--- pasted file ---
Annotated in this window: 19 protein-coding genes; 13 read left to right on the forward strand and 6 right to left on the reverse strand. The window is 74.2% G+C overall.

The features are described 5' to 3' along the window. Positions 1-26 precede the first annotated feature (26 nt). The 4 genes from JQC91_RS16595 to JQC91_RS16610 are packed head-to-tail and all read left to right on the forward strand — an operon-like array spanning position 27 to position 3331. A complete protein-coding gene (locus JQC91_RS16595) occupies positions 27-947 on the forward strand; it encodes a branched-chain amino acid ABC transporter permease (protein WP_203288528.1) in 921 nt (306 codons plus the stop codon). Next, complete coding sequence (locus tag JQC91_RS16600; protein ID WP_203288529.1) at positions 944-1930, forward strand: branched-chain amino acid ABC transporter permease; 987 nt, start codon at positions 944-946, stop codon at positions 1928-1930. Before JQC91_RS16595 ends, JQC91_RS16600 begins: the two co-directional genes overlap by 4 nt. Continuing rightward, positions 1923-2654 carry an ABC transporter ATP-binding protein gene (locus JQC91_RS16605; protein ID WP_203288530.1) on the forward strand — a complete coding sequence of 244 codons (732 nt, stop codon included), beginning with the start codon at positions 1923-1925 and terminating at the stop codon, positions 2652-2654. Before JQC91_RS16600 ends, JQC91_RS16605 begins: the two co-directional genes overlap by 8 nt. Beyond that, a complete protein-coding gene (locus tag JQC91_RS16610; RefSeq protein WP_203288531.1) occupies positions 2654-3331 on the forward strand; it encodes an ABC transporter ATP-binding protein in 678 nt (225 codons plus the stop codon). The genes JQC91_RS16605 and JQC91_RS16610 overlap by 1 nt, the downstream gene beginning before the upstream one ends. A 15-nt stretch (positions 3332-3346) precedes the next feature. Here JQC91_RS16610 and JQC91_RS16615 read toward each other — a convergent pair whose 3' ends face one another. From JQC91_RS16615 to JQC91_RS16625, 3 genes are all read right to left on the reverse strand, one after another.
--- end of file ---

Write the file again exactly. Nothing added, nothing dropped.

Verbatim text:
Annotated in this window: 19 protein-coding genes; 13 read left to right on the forward strand and 6 right to left on the reverse strand. The window is 74.2% G+C overall.

The features are described 5' to 3' along the window. Positions 1-26 precede the first annotated feature (26 nt). The 4 genes from JQC91_RS16595 to JQC91_RS16610 are packed head-to-tail and all read left to right on the forward strand — an operon-like array spanning position 27 to position 3331. A complete protein-coding gene (locus JQC91_RS16595) occupies positions 27-947 on the forward strand; it encodes a branched-chain amino acid ABC transporter permease (protein WP_203288528.1) in 921 nt (306 codons plus the stop codon). Next, complete coding sequence (locus tag JQC91_RS16600; protein ID WP_203288529.1) at positions 944-1930, forward strand: branched-chain amino acid ABC transporter permease; 987 nt, start codon at positions 944-946, stop codon at positions 1928-1930. Before JQC91_RS16595 ends, JQC91_RS16600 begins: the two co-directional genes overlap by 4 nt. Continuing rightward, positions 1923-2654 carry an ABC transporter ATP-binding protein gene (locus JQC91_RS16605; protein ID WP_203288530.1) on the forward strand — a complete coding sequence of 244 codons (732 nt, stop codon included), beginning with the start codon at positions 1923-1925 and terminating at the stop codon, positions 2652-2654. Before JQC91_RS16600 ends, JQC91_RS16605 begins: the two co-directional genes overlap by 8 nt. Beyond that, a complete protein-coding gene (locus tag JQC91_RS16610; RefSeq protein WP_203288531.1) occupies positions 2654-3331 on the forward strand; it encodes an ABC transporter ATP-binding protein in 678 nt (225 codons plus the stop codon). The genes JQC91_RS16605 and JQC91_RS16610 overlap by 1 nt, the downstream gene beginning before the upstream one ends. A 15-nt stretch (positions 3332-3346) precedes the next feature. Here JQC91_RS16610 and JQC91_RS16615 read toward each other — a convergent pair whose 3' ends face one another. From JQC91_RS16615 to JQC91_RS16625, 3 genes are all read right to left on the reverse strand, one after another.